England Football Learning hits home with EDI training day

Event supports coaches create a more inclusive environment for diverse communities

Arsenal, Brentford and Chelsea football clubs, and Crystal Palace Club Community Organisations (CCOs) recently joined The FA and Premier League Charitable Fund at Brentford FC for a learning day to drive better inclusion across the game.

The event was put on by England Football Learning (EFL) to help community coaches create a more inclusive environment for their diverse communities of players. It is part of EFL’s ongoing commitment to educating, developing and diversifying coaching and football administration from communities and grassroots level through to the elite game.

Honest and courageous conversations

The day featured workshops on privilege and how to make the environment for players as inclusive as possible. There were also sessions on supporting coaches with adapting delivery to create a safe, friendly and welcoming environment for women and male allyship within the women’s game.

A practical workshop at Gunnersbury Park Sports Hub concluded the day, allowing the participating coaches to apply their theoretical learnings to the playing field.

The sessions were led by FA Diversity & Inclusion Officers, Coach Developers and Women’s Development staff, Brentford FC ambassador and former professional footballer Marcus Gayle, encouraging courageous, open conversations about race and creating women-friendly environments.

The activities tasked CCOs and other participants to think differently about how to foster environments that embrace diversity and promote inclusivity among all groups. At the same time, collaborative sessions and networking opportunities were provided to help coaches understand each other’s shared experiences and develop practices.

Positive impact

Commenting on the positive impact of England Football Learning’s EDI, Marcus Gayle said: “Events like this are so important as they give people a chance to voice concerns, but also reinforce the positives and celebrate things that have gone well in the community. Education enables people to be empowered with knowledge and gives them a voice based on that knowledge.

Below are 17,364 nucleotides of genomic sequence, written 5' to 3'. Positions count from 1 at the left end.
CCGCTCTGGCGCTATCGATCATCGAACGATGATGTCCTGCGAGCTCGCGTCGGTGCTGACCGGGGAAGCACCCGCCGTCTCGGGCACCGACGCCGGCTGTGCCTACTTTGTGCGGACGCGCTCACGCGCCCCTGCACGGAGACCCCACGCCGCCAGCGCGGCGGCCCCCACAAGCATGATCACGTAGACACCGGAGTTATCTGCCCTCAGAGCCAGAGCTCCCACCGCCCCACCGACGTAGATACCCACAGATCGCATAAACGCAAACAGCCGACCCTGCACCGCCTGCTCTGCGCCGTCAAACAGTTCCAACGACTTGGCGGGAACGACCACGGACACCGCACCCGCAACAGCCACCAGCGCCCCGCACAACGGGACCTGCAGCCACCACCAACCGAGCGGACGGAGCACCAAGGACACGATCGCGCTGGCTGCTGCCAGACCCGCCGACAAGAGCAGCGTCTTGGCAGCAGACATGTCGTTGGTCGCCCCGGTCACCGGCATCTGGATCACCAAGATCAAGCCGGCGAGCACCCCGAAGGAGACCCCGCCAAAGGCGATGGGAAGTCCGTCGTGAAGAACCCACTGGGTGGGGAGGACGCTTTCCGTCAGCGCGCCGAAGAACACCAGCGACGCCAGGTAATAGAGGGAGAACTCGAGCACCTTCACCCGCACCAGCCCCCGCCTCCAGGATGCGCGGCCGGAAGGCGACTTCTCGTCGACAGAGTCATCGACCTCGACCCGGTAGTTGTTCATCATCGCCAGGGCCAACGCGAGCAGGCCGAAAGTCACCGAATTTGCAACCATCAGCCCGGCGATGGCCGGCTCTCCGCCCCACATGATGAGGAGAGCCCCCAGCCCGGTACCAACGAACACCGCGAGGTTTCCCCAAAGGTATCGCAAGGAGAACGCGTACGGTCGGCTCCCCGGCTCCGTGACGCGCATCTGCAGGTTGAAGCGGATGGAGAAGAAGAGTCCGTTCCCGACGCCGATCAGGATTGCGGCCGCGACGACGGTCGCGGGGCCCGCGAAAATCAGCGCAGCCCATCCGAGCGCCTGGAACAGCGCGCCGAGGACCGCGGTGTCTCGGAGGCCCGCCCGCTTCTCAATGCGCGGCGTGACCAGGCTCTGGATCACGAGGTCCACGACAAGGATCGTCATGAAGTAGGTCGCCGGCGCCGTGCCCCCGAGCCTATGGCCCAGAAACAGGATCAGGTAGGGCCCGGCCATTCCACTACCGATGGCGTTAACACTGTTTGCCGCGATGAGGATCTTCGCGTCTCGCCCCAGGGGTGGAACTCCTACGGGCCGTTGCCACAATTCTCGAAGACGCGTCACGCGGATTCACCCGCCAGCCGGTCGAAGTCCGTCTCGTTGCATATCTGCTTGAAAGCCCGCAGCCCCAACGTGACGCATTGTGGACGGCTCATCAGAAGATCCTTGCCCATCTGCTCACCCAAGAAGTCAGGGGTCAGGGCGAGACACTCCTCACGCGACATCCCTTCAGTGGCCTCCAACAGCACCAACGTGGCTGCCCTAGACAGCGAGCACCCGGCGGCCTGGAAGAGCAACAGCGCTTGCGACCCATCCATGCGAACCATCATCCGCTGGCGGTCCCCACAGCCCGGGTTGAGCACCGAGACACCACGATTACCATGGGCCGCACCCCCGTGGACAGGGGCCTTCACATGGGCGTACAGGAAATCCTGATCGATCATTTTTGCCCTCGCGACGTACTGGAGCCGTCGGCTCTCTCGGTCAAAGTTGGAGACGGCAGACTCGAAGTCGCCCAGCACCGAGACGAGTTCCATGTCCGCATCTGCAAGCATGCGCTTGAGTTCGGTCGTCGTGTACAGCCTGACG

“The room was well balanced and diverse, with everyone feeling included, welcomed and valued. The more we can connect and collaborate, the more communities in the local areas will feel the impact. Understanding cultural differences will allow us to see the benefit and the value of what people from different backgrounds can bring to football.”

Psychological safety

The afternoon workshop, led by FA Regional Coach Development Officer Debbie Barry, deep-dived into how to create an environment that allows women to thrive, male allyship and the importance of empowering women and enabling opportunities for participation.

“It’s so important to get a variety of people with different experiences in the same room for an event like this and provide the support, which they can take back into their own context. It’s also important for community coaches to connect and talk about their environments,” said Barry.

“To be able to collaborate and share knowledge through events like this enables coaches to connect and develop, ultimately helping to diversify the game and give access to everyone who wants to participate. There are so many great learning resources available which are easily accessible, and, of course, it’s great to be able to deliver workshops in person.”

England Football Learning’s commitment

Mark Leigh, FA Women and Girls Officer, wrapped up the day with on-field learning that demonstrated practical coaching techniques, involving people from every background and engaging communities to participate in football.

The event forms part of The FA’s latest equality, diversity and inclusion strategy, A Game For All, which outlines its long-term commitment to using its influence across English football to create a game free from discrimination.

Find out more about the England Football Learning courses available here.

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